Publication: Die Burger Issued: Date: 2003-09-26 Reporter: Willem Jordaan

Ngcuka : Mac Maharaj Under Fire



Die Burger

Date 2003-09-26


Willem Jordaan

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Cape Town - Even though former minister Mac Maharaj was present at the cabinet meeting where the appointment of Bulelani Ngcuka as national director of public prosecution was confirmed, he didn't say a word about allegations that Ngcuka was an apartheid spy.

This was revealed by Justice Minister Penuell Maduna in reply to a parliamentary question on Thursday.

Maharaj, former minister of transport, earlier alleged that it was thought Ngcuka could have been an apartheid spy.

A judicial commision of inquiry was ordered to investigate the allegation.

In his reply to a question posed by Sheila Camerer, Democratic Alliance MP, about whether Ngcuka had been given security clearance before his appointment, Maduna said he had not, because it was not a requirement.

This was in reply to an earlier claim by Maharaj that Ngcuka's background had not been investigated properly.

Maduna said Dullah Omar, former justice minister, announced on July 16 1998 that then-president Nelson Madela recommended that Ngcuka be appointed. The appointment was confirmed at a cabinet meeting on July 29 1998.

Maduna said it was interesting that all the cabinet ministers, including Maharaj, had been present at the meeting.

"At no stage, before or after the appointment, was Ngcuka's past raised, even though he was earmarked to become the first director of public prosecution."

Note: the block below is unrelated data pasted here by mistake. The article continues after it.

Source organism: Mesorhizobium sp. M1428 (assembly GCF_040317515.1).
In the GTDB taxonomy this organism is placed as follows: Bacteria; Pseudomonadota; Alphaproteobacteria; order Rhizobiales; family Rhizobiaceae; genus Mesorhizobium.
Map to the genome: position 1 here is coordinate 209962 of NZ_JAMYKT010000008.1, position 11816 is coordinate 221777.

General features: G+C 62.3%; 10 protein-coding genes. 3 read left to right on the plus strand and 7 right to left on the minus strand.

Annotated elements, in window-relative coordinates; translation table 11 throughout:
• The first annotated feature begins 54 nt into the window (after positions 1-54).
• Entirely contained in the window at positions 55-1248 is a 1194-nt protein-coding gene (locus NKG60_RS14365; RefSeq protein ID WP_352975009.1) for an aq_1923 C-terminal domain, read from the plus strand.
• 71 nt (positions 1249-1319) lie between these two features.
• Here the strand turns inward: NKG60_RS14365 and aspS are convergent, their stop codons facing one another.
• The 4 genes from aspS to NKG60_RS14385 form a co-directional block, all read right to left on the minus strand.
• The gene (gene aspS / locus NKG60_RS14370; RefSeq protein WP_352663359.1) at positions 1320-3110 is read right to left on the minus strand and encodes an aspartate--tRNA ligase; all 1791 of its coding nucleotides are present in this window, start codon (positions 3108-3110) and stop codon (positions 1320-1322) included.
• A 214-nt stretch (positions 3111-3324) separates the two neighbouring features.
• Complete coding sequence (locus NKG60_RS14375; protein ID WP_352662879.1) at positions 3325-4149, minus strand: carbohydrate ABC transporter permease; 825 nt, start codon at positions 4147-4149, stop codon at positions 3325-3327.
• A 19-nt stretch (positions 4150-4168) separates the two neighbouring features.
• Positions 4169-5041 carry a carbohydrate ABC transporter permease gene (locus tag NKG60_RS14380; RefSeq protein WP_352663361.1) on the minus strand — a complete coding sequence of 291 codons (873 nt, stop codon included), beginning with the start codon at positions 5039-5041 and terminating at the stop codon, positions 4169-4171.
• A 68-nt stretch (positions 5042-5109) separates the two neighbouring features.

Maharaj said he would work with the commission of inquiry and that it was the correct forum to investigate matters such as Mgcuka's past and how investigations were carried out. He declined to comment directly on Maduna's statement.

Maduna said he had discussed the allegations against Ngcuka with him and that Ngcuka had given an assurance they were untrue. Maduna said Ngcuka, himself, insisted on a commission of inquiry.

Camerer posed another question and wanted to know if Ngcuka would have been unsuitable for the post if he had spied for the apartheid government.

In an apparent reference to earlier allegations by Patricia de Lille, leader of the Independent Democrats, that Maduna himself had been an apartheid spy, Camerer said Maduna should keep these allegations in mind when replying.

Maduna said De Lille had never been able to prove her allegations.

Maduna said that, apart from the allegation that Ngcuka might have had ties with the apartheid government, before any steps could be taken against Ngcuka it would have to be proved that he had abused his position because of those ties.

With acknowledgements to Willem Jordaan and Die Burger.